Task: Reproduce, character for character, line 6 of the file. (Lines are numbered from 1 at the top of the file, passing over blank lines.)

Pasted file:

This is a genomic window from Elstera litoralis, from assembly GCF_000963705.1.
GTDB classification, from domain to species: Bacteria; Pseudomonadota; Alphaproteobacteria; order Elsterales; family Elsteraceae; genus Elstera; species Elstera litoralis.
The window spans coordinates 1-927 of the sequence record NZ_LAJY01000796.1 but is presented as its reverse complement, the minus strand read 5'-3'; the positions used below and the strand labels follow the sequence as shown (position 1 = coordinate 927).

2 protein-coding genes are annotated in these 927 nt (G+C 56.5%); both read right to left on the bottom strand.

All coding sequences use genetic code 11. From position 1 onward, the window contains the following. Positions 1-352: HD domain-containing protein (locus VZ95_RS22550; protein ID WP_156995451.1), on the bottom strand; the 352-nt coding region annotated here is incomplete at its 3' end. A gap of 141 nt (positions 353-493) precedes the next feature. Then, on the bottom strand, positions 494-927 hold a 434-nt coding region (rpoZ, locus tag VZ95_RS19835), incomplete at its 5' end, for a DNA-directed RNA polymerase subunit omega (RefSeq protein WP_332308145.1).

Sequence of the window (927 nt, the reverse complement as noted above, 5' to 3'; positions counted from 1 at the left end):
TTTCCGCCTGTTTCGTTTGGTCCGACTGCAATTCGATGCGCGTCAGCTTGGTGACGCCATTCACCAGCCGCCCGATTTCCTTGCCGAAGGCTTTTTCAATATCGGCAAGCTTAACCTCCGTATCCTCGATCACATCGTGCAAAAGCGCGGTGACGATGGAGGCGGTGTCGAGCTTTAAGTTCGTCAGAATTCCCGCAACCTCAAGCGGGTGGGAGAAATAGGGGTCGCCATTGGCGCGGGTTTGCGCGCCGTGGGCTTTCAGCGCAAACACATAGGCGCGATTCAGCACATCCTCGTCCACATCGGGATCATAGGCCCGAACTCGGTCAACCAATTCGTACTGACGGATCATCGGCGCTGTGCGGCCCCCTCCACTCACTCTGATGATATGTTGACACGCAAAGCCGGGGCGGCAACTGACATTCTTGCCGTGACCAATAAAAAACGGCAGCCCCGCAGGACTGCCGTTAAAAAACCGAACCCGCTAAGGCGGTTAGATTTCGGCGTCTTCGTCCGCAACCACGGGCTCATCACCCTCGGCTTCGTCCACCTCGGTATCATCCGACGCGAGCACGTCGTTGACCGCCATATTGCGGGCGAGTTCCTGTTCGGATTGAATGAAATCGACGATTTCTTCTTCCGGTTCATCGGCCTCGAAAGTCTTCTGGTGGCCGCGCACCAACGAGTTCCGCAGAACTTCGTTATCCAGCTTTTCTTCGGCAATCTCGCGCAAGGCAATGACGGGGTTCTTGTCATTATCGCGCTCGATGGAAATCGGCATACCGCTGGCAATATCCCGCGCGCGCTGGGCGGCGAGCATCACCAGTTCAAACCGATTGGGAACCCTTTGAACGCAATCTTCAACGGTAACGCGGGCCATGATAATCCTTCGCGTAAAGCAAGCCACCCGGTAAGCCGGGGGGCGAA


Sequence of the window (927 nt, the reverse complement as noted above, 5' to 3'; positions counted from 1 at the left end):